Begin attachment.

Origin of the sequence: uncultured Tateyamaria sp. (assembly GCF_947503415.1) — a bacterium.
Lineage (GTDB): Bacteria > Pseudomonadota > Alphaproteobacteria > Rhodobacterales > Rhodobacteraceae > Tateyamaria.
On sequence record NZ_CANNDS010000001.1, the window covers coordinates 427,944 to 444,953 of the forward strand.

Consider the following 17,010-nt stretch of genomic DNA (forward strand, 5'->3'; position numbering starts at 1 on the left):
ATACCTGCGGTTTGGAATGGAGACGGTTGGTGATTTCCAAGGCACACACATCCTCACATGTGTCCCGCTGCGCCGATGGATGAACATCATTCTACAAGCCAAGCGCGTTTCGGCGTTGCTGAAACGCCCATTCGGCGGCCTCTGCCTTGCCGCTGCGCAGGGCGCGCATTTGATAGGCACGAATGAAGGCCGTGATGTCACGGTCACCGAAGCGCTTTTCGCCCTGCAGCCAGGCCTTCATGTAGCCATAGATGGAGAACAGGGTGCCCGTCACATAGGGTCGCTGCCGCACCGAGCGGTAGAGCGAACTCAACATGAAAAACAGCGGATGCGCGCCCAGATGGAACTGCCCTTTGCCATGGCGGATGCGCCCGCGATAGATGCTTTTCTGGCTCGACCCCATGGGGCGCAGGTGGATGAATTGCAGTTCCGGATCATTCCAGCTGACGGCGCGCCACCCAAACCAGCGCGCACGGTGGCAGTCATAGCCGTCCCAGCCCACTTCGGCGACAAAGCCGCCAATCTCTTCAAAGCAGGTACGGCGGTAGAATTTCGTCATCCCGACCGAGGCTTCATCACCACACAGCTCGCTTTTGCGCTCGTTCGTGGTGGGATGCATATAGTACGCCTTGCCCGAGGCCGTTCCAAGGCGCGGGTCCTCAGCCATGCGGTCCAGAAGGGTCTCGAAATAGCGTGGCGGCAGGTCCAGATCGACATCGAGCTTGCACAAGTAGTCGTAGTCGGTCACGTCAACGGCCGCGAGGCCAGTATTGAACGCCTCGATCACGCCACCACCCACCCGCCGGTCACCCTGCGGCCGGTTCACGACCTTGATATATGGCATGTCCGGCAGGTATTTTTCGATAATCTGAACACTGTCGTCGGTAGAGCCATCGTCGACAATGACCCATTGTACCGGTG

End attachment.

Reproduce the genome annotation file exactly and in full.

Origin of the sequence: uncultured Tateyamaria sp. (assembly GCF_947503415.1) — a bacterium.
Lineage (GTDB): Bacteria > Pseudomonadota > Alphaproteobacteria > Rhodobacterales > Rhodobacteraceae > Tateyamaria.
On sequence record NZ_CANNDS010000001.1, the window covers coordinates 427,944 to 444,953 of the forward strand.

Consider the following 17,010-nt stretch of genomic DNA (forward strand, 5'->3'; position numbering starts at 1 on the left):
ATACCTGCGGTTTGGAATGGAGACGGTTGGTGATTTCCAAGGCACACACATCCTCACATGTGTCCCGCTGCGCCGATGGATGAACATCATTCTACAAGCCAAGCGCGTTTCGGCGTTGCTGAAACGCCCATTCGGCGGCCTCTGCCTTGCCGCTGCGCAGGGCGCGCATTTGATAGGCACGAATGAAGGCCGTGATGTCACGGTCACCGAAGCGCTTTTCGCCCTGCAGCCAGGCCTTCATGTAGCCATAGATGGAGAACAGGGTGCCCGTCACATAGGGTCGCTGCCGCACCGAGCGGTAGAGCGAACTCAACATGAAAAACAGCGGATGCGCGCCCAGATGGAACTGCCCTTTGCCATGGCGGATGCGCCCGCGATAGATGCTTTTCTGGCTCGACCCCATGGGGCGCAGGTGGATGAATTGCAGTTCCGGATCATTCCAGCTGACGGCGCGCCACCCAAACCAGCGCGCACGGTGGCAGTCATAGCCGTCCCAGCCCACTTCGGCGACAAAGCCGCCAATCTCTTCAAAGCAGGTACGGCGGTAGAATTTCGTCATCCCGACCGAGGCTTCATCACCACACAGCTCGCTTTTGCGCTCGTTCGTGGTGGGATGCATATAGTACGCCTTGCCCGAGGCCGTTCCAAGGCGCGGGTCCTCAGCCATGCGGTCCAGAAGGGTCTCGAAATAGCGTGGCGGCAGGTCCAGATCGACATCGAGCTTGCACAAGTAGTCGTAGTCGGTCACGTCAACGGCCGCGAGGCCAGTATTGAACGCCTCGATCACGCCACCACCCACCCGCCGGTCACCCTGCGGCCGGTTCACGACCTTGATATATGGCATGTCCGGCAGGTATTTTTCGATAATCTGAACACTGTCGTCGGTAGAGCCATCGTCGACAATGACCCATTGTACCGGTG